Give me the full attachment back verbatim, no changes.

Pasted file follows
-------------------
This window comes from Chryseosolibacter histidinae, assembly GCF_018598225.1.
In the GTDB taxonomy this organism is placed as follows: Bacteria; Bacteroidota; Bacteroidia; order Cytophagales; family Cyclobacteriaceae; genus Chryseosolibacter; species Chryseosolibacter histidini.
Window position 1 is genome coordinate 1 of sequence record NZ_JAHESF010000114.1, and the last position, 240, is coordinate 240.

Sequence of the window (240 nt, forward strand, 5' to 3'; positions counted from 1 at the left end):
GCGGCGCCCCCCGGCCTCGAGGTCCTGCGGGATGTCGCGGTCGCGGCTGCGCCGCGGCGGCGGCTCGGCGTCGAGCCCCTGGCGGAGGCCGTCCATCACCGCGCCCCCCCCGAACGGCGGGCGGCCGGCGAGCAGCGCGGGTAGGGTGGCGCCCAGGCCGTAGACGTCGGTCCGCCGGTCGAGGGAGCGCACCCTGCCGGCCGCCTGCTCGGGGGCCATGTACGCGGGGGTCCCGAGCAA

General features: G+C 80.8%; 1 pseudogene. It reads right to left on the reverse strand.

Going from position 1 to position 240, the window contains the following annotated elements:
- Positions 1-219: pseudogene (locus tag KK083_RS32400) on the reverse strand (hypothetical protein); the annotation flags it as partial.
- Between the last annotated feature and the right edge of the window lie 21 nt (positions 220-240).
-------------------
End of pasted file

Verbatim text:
This window comes from Chryseosolibacter histidinae, assembly GCF_018598225.1.
In the GTDB taxonomy this organism is placed as follows: Bacteria; Bacteroidota; Bacteroidia; order Cytophagales; family Cyclobacteriaceae; genus Chryseosolibacter; species Chryseosolibacter histidini.
Window position 1 is genome coordinate 1 of sequence record NZ_JAHESF010000114.1, and the last position, 240, is coordinate 240.

Sequence of the window (240 nt, forward strand, 5' to 3'; positions counted from 1 at the left end):
GCGGCGCCCCCCGGCCTCGAGGTCCTGCGGGATGTCGCGGTCGCGGCTGCGCCGCGGCGGCGGCTCGGCGTCGAGCCCCTGGCGGAGGCCGTCCATCACCGCGCCCCCCCCGAACGGCGGGCGGCCGGCGAGCAGCGCGGGTAGGGTGGCGCCCAGGCCGTAGACGTCGGTCCGCCGGTCGAGGGAGCGCACCCTGCCGGCCGCCTGCTCGGGGGCCATGTACGCGGGGGTCCCGAGCAA

General features: G+C 80.8%; 1 pseudogene. It reads right to left on the reverse strand.

Going from position 1 to position 240, the window contains the following annotated elements:
- Positions 1-219: pseudogene (locus tag KK083_RS32400) on the reverse strand (hypothetical protein); the annotation flags it as partial.
- Between the last annotated feature and the right edge of the window lie 21 nt (positions 220-240).